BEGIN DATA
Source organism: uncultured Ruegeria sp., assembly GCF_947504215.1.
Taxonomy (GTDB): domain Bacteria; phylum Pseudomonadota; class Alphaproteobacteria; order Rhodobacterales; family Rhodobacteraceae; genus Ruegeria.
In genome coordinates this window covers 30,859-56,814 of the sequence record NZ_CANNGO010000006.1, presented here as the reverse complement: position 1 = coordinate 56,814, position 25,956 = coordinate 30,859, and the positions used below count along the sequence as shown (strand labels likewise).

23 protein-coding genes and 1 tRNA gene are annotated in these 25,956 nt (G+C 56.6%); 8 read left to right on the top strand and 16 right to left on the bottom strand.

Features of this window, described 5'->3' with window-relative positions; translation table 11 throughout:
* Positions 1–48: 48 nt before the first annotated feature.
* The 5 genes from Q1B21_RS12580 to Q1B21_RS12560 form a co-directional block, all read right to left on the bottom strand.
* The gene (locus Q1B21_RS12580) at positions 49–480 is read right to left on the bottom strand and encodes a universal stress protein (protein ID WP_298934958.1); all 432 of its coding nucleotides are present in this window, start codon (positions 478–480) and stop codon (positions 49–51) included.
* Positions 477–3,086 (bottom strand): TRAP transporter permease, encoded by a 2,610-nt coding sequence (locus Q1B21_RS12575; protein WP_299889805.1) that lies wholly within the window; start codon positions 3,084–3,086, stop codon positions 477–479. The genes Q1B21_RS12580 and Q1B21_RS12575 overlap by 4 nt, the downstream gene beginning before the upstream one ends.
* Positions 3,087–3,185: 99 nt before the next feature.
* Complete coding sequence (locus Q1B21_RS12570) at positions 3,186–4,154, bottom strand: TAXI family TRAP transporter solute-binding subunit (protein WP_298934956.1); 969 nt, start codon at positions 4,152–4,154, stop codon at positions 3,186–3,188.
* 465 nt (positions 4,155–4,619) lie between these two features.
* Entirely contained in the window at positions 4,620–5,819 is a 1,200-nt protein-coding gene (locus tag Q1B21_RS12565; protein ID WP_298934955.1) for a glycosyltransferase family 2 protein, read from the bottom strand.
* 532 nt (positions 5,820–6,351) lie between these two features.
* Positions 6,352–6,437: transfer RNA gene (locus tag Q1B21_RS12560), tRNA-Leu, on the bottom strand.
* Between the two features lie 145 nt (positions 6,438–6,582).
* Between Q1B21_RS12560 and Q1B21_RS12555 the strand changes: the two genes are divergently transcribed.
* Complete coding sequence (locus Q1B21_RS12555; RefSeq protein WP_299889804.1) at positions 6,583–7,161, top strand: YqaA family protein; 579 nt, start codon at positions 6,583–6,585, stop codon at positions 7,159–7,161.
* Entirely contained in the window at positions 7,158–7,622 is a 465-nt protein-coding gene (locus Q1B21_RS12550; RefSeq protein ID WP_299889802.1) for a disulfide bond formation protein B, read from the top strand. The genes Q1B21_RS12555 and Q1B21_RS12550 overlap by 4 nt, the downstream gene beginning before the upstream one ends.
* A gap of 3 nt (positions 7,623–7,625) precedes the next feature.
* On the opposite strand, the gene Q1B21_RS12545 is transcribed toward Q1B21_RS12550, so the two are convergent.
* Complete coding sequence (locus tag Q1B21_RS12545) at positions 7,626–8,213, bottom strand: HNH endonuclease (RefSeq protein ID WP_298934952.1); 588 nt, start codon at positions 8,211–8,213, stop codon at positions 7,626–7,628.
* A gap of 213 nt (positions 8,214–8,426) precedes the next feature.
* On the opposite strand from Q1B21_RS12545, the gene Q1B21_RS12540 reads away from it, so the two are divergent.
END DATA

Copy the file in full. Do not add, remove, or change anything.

Source organism: uncultured Ruegeria sp., assembly GCF_947504215.1.
Taxonomy (GTDB): domain Bacteria; phylum Pseudomonadota; class Alphaproteobacteria; order Rhodobacterales; family Rhodobacteraceae; genus Ruegeria.
In genome coordinates this window covers 30,859-56,814 of the sequence record NZ_CANNGO010000006.1, presented here as the reverse complement: position 1 = coordinate 56,814, position 25,956 = coordinate 30,859, and the positions used below count along the sequence as shown (strand labels likewise).

23 protein-coding genes and 1 tRNA gene are annotated in these 25,956 nt (G+C 56.6%); 8 read left to right on the top strand and 16 right to left on the bottom strand.

Features of this window, described 5'->3' with window-relative positions; translation table 11 throughout:
* Positions 1–48: 48 nt before the first annotated feature.
* The 5 genes from Q1B21_RS12580 to Q1B21_RS12560 form a co-directional block, all read right to left on the bottom strand.
* The gene (locus Q1B21_RS12580) at positions 49–480 is read right to left on the bottom strand and encodes a universal stress protein (protein ID WP_298934958.1); all 432 of its coding nucleotides are present in this window, start codon (positions 478–480) and stop codon (positions 49–51) included.
* Positions 477–3,086 (bottom strand): TRAP transporter permease, encoded by a 2,610-nt coding sequence (locus Q1B21_RS12575; protein WP_299889805.1) that lies wholly within the window; start codon positions 3,084–3,086, stop codon positions 477–479. The genes Q1B21_RS12580 and Q1B21_RS12575 overlap by 4 nt, the downstream gene beginning before the upstream one ends.
* Positions 3,087–3,185: 99 nt before the next feature.
* Complete coding sequence (locus Q1B21_RS12570) at positions 3,186–4,154, bottom strand: TAXI family TRAP transporter solute-binding subunit (protein WP_298934956.1); 969 nt, start codon at positions 4,152–4,154, stop codon at positions 3,186–3,188.
* 465 nt (positions 4,155–4,619) lie between these two features.
* Entirely contained in the window at positions 4,620–5,819 is a 1,200-nt protein-coding gene (locus tag Q1B21_RS12565; protein ID WP_298934955.1) for a glycosyltransferase family 2 protein, read from the bottom strand.
* 532 nt (positions 5,820–6,351) lie between these two features.
* Positions 6,352–6,437: transfer RNA gene (locus tag Q1B21_RS12560), tRNA-Leu, on the bottom strand.
* Between the two features lie 145 nt (positions 6,438–6,582).
* Between Q1B21_RS12560 and Q1B21_RS12555 the strand changes: the two genes are divergently transcribed.
* Complete coding sequence (locus Q1B21_RS12555; RefSeq protein WP_299889804.1) at positions 6,583–7,161, top strand: YqaA family protein; 579 nt, start codon at positions 6,583–6,585, stop codon at positions 7,159–7,161.
* Entirely contained in the window at positions 7,158–7,622 is a 465-nt protein-coding gene (locus Q1B21_RS12550; RefSeq protein ID WP_299889802.1) for a disulfide bond formation protein B, read from the top strand. The genes Q1B21_RS12555 and Q1B21_RS12550 overlap by 4 nt, the downstream gene beginning before the upstream one ends.
* A gap of 3 nt (positions 7,623–7,625) precedes the next feature.
* On the opposite strand, the gene Q1B21_RS12545 is transcribed toward Q1B21_RS12550, so the two are convergent.
* Complete coding sequence (locus tag Q1B21_RS12545) at positions 7,626–8,213, bottom strand: HNH endonuclease (RefSeq protein ID WP_298934952.1); 588 nt, start codon at positions 8,211–8,213, stop codon at positions 7,626–7,628.
* A gap of 213 nt (positions 8,214–8,426) precedes the next feature.
* On the opposite strand from Q1B21_RS12545, the gene Q1B21_RS12540 reads away from it, so the two are divergent.